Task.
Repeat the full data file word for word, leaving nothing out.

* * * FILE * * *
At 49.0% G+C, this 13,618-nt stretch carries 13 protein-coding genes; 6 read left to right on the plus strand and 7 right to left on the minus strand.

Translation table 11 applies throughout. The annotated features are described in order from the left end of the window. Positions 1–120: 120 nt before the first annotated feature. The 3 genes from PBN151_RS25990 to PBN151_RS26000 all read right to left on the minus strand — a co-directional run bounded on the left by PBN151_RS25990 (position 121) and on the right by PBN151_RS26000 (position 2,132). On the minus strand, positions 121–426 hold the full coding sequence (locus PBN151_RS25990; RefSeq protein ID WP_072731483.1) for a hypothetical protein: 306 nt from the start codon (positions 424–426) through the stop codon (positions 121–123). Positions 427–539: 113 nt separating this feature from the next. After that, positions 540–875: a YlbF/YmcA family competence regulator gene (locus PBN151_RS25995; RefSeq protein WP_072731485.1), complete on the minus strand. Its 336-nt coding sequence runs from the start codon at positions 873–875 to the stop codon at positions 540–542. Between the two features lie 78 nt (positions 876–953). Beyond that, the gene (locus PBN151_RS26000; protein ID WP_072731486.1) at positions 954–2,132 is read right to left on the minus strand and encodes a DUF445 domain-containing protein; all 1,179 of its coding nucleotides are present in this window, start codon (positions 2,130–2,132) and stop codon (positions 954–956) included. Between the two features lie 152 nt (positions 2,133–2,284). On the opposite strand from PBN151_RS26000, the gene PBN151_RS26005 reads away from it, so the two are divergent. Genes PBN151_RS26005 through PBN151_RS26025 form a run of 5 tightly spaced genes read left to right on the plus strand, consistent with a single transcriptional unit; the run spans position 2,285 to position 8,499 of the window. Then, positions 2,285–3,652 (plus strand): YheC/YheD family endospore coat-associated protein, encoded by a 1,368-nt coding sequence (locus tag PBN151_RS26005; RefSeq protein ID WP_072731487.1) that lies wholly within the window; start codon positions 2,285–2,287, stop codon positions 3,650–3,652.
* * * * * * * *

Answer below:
At 49.0% G+C, this 13,618-nt stretch carries 13 protein-coding genes; 6 read left to right on the plus strand and 7 right to left on the minus strand.

Translation table 11 applies throughout. The annotated features are described in order from the left end of the window. Positions 1–120: 120 nt before the first annotated feature. The 3 genes from PBN151_RS25990 to PBN151_RS26000 all read right to left on the minus strand — a co-directional run bounded on the left by PBN151_RS25990 (position 121) and on the right by PBN151_RS26000 (position 2,132). On the minus strand, positions 121–426 hold the full coding sequence (locus PBN151_RS25990; RefSeq protein ID WP_072731483.1) for a hypothetical protein: 306 nt from the start codon (positions 424–426) through the stop codon (positions 121–123). Positions 427–539: 113 nt separating this feature from the next. After that, positions 540–875: a YlbF/YmcA family competence regulator gene (locus PBN151_RS25995; RefSeq protein WP_072731485.1), complete on the minus strand. Its 336-nt coding sequence runs from the start codon at positions 873–875 to the stop codon at positions 540–542. Between the two features lie 78 nt (positions 876–953). Beyond that, the gene (locus PBN151_RS26000; protein ID WP_072731486.1) at positions 954–2,132 is read right to left on the minus strand and encodes a DUF445 domain-containing protein; all 1,179 of its coding nucleotides are present in this window, start codon (positions 2,130–2,132) and stop codon (positions 954–956) included. Between the two features lie 152 nt (positions 2,133–2,284). On the opposite strand from PBN151_RS26000, the gene PBN151_RS26005 reads away from it, so the two are divergent. Genes PBN151_RS26005 through PBN151_RS26025 form a run of 5 tightly spaced genes read left to right on the plus strand, consistent with a single transcriptional unit; the run spans position 2,285 to position 8,499 of the window. Then, positions 2,285–3,652 (plus strand): YheC/YheD family endospore coat-associated protein, encoded by a 1,368-nt coding sequence (locus tag PBN151_RS26005; RefSeq protein ID WP_072731487.1) that lies wholly within the window; start codon positions 2,285–2,287, stop codon positions 3,650–3,652.